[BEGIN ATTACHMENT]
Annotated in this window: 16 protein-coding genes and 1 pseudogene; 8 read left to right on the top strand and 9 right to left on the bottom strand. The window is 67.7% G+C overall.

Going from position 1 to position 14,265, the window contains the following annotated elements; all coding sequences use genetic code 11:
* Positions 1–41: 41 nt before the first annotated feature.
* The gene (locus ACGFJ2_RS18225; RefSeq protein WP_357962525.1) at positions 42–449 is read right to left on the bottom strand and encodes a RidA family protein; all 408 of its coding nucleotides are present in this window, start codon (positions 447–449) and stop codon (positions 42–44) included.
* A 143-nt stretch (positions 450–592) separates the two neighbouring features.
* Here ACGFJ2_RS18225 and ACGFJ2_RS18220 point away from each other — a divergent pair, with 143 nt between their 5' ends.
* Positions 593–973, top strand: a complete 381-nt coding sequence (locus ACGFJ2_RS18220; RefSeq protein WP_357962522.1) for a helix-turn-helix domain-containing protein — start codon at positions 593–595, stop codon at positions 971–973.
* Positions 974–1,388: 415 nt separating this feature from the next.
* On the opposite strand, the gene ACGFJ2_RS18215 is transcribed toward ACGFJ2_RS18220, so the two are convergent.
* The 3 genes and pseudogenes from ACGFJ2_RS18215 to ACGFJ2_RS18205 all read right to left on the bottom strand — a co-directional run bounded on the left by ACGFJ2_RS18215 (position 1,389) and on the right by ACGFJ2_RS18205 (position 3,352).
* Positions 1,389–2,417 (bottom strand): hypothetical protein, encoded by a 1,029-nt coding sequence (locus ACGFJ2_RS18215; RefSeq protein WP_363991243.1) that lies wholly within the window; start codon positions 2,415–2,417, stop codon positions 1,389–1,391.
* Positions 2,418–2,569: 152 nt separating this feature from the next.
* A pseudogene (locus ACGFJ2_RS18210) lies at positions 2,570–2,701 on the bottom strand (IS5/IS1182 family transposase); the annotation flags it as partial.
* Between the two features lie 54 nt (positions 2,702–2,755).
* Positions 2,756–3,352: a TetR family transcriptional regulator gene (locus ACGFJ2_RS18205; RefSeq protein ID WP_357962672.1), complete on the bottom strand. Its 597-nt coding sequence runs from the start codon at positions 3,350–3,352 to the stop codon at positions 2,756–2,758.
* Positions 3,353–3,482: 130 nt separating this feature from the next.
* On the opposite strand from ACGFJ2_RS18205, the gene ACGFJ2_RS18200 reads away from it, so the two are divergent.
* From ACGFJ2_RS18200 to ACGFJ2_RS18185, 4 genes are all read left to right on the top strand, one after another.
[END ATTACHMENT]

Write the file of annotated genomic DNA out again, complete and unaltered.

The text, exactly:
Annotated in this window: 16 protein-coding genes and 1 pseudogene; 8 read left to right on the top strand and 9 right to left on the bottom strand. The window is 67.7% G+C overall.

Going from position 1 to position 14,265, the window contains the following annotated elements; all coding sequences use genetic code 11:
* Positions 1–41: 41 nt before the first annotated feature.
* The gene (locus ACGFJ2_RS18225; RefSeq protein WP_357962525.1) at positions 42–449 is read right to left on the bottom strand and encodes a RidA family protein; all 408 of its coding nucleotides are present in this window, start codon (positions 447–449) and stop codon (positions 42–44) included.
* A 143-nt stretch (positions 450–592) separates the two neighbouring features.
* Here ACGFJ2_RS18225 and ACGFJ2_RS18220 point away from each other — a divergent pair, with 143 nt between their 5' ends.
* Positions 593–973, top strand: a complete 381-nt coding sequence (locus ACGFJ2_RS18220; RefSeq protein WP_357962522.1) for a helix-turn-helix domain-containing protein — start codon at positions 593–595, stop codon at positions 971–973.
* Positions 974–1,388: 415 nt separating this feature from the next.
* On the opposite strand, the gene ACGFJ2_RS18215 is transcribed toward ACGFJ2_RS18220, so the two are convergent.
* The 3 genes and pseudogenes from ACGFJ2_RS18215 to ACGFJ2_RS18205 all read right to left on the bottom strand — a co-directional run bounded on the left by ACGFJ2_RS18215 (position 1,389) and on the right by ACGFJ2_RS18205 (position 3,352).
* Positions 1,389–2,417 (bottom strand): hypothetical protein, encoded by a 1,029-nt coding sequence (locus ACGFJ2_RS18215; RefSeq protein WP_363991243.1) that lies wholly within the window; start codon positions 2,415–2,417, stop codon positions 1,389–1,391.
* Positions 2,418–2,569: 152 nt separating this feature from the next.
* A pseudogene (locus ACGFJ2_RS18210) lies at positions 2,570–2,701 on the bottom strand (IS5/IS1182 family transposase); the annotation flags it as partial.
* Between the two features lie 54 nt (positions 2,702–2,755).
* Positions 2,756–3,352: a TetR family transcriptional regulator gene (locus ACGFJ2_RS18205; RefSeq protein ID WP_357962672.1), complete on the bottom strand. Its 597-nt coding sequence runs from the start codon at positions 3,350–3,352 to the stop codon at positions 2,756–2,758.
* Positions 3,353–3,482: 130 nt separating this feature from the next.
* On the opposite strand from ACGFJ2_RS18205, the gene ACGFJ2_RS18200 reads away from it, so the two are divergent.
* From ACGFJ2_RS18200 to ACGFJ2_RS18185, 4 genes are all read left to right on the top strand, one after another.